From Grain Bin to Glass
A Refreshing Take on Local Beer Making.
Humbly tucked away in a shop just off 84th Avenue lies Grain Bin Brewing Company, a small, beer-based business. Inside the bay, a corrugated steel grain bin converted into a bar greets customers. Decorated with vintage wood signs and a rusted wagon wheel chandelier, it’s friendly and relaxed, much like the company’s six owners.
Dalen Landis, a 10-year home brewing veteran, is one of them. Before deciding to pursue his passion full-time, he owned a custom flooring company. He and his buddies were interested in making beer so they shared equipment to cut costs. Soon, they realized they could create a business out of a hobby. Their philosophy was simple: to make beer they would want to drink. After a year and a half of planning, Grain Bin Brewing Company was born.
Standing out in a saturated market is challenging, Dalen admits: “It’s hard to sell beer because there are so many good ones out there. We wanted to make sure we offered something different.” So, the guys developed recipes and styles unique to the Peace Country using ingredients like saskatoons, strawberries, and spruce tree tips. They named their brews after local landmarks like Pipestone Creek, Smoky Flats, and even Highway 666 near Grovedale.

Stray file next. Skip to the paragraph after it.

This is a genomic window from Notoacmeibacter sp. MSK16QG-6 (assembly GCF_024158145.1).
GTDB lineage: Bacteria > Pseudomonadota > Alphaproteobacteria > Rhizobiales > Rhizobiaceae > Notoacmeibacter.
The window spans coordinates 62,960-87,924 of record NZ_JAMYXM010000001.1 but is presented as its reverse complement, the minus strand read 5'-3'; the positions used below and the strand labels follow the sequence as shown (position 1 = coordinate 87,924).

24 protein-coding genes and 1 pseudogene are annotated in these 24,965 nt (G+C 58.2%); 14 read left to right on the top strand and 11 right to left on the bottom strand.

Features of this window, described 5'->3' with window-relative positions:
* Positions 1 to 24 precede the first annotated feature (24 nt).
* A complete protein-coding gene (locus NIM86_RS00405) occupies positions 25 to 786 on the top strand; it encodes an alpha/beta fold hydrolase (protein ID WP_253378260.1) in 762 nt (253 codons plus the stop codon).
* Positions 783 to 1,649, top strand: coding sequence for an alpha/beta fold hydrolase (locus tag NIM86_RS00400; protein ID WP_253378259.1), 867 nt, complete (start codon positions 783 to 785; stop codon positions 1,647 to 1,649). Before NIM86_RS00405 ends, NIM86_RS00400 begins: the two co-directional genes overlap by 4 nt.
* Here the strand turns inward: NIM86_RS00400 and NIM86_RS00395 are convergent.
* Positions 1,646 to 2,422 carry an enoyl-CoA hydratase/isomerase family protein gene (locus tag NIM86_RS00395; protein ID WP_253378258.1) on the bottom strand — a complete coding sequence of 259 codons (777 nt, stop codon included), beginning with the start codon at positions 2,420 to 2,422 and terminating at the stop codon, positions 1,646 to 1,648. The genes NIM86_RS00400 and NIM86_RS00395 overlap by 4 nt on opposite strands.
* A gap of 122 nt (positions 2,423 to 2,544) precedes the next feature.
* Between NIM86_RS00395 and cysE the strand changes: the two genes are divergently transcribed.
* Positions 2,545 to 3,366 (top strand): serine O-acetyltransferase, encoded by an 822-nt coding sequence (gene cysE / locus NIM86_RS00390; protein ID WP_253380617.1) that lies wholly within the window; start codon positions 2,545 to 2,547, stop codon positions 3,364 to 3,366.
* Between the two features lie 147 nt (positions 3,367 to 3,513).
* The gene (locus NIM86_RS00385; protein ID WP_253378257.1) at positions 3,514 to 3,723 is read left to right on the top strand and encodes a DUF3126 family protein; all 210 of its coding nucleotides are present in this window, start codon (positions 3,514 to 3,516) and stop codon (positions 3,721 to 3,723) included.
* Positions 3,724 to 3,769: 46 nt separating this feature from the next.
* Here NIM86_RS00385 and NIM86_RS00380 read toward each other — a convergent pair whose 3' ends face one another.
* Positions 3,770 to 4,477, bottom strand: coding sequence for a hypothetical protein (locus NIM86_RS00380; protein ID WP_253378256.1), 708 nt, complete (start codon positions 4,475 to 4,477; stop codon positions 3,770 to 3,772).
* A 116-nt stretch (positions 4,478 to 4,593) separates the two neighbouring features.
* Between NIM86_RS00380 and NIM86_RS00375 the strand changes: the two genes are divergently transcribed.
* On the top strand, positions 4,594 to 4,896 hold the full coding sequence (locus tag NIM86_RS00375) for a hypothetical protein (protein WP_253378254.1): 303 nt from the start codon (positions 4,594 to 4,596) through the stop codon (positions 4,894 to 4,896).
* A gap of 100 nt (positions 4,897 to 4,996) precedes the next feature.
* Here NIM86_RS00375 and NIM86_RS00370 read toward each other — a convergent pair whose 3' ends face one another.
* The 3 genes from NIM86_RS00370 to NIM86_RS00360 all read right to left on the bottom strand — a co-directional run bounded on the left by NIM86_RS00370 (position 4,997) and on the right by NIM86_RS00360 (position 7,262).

Dalen believes being open to suggestion also sets Grain Bin apart. That’s why he came up with the Democracy series, allowing customers to recommend and vote on future flavours. “There’s pride of ownership that goes into making something and to give that up is risky,” he confesses. The trade off is that they find out firsthand what their customers want. The first Democracy poll yielded 350 votes and the second brought in 400, proving that people are interested in having their voices heard.
Democracy isn’t the only way Grain Bin plans to involve the community. Dalen says the guys will be working with charities too, letting them pick a style of beer, choose a name and design a label promoting their cause. “We’ll brew the beer for them and they’ll get a portion of the profits.” Their first collaboration will be with the St. Lawrence Centre. After that, people will be able to nominate non-profits.
Grain Bin has only been open since February but Dalen says the feedback has been encouraging. “We’re selling beer faster than we can make it. A month ago, we expanded our production 30 percent just to keep up with demand.” Grain Bin’s beer flows from 20 tap handles across town and is available at six bars and restaurants. The company even sells bottled beer with custom labels for businesses and weddings.
With plans to create 30 different beer styles this year, Grain Bin is bound to be busy. By incorporating fresh, local ingredients and allowing people to suggest new flavours, the business provides a beer drinking experience not offered by anyone else. Grain Bin Brewing Company’s approachable attitude and commitment to quality brews quench the thirst of its customers.